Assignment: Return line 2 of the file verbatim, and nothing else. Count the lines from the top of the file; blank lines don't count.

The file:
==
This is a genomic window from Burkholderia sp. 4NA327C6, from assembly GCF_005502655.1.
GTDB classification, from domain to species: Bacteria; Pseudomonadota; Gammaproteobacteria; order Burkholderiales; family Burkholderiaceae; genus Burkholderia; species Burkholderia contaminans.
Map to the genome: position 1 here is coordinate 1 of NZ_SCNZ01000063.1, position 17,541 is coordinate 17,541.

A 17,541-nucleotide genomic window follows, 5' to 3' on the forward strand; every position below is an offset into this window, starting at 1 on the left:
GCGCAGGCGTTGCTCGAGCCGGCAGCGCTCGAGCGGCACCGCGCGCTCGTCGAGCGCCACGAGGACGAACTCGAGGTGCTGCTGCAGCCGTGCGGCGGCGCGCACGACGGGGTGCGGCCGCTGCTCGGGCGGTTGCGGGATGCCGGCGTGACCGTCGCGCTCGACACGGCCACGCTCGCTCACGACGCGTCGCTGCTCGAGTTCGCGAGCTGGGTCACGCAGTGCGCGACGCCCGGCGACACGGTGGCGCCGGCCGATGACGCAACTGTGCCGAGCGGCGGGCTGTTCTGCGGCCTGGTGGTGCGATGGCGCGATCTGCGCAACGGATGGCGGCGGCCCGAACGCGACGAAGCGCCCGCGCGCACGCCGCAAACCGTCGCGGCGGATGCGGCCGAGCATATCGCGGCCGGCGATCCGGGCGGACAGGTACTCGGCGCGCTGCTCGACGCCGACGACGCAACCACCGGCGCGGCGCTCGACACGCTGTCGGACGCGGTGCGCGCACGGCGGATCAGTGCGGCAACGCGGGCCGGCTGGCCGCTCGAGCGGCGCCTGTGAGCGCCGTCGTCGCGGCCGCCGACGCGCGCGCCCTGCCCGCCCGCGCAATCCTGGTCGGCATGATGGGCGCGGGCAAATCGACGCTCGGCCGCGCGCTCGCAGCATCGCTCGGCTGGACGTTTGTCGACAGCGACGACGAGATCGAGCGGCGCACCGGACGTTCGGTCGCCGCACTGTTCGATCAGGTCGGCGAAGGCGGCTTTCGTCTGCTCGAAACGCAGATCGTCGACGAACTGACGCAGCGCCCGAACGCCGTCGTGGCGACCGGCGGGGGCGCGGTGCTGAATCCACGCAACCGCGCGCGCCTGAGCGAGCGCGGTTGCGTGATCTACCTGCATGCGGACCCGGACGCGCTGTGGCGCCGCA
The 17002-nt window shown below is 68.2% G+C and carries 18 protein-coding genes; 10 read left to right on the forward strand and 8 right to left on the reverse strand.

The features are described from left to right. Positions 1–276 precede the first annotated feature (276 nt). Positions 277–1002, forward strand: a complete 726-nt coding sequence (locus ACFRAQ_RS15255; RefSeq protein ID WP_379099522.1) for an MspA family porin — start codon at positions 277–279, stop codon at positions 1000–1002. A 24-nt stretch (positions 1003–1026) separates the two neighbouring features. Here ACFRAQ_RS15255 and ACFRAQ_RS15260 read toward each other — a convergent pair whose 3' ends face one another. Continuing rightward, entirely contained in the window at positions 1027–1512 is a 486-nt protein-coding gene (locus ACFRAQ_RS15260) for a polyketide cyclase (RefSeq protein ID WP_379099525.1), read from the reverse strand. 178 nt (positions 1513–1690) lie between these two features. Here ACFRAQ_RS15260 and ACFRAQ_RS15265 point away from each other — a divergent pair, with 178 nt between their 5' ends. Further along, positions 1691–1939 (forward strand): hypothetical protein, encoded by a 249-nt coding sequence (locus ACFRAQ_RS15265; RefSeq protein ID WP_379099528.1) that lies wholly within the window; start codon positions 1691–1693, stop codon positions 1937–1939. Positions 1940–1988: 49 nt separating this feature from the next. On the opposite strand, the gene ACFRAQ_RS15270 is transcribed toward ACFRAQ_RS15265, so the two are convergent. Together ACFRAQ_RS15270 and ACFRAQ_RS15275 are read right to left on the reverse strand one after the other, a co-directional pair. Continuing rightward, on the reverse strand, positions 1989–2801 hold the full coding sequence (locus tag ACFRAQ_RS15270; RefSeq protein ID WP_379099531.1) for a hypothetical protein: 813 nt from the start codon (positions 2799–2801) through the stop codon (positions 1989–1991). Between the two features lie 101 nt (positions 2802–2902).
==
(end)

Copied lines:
GTDB classification, from domain to species: Bacteria; Pseudomonadota; Gammaproteobacteria; order Burkholderiales; family Burkholderiaceae; genus Burkholderia; species Burkholderia contaminans.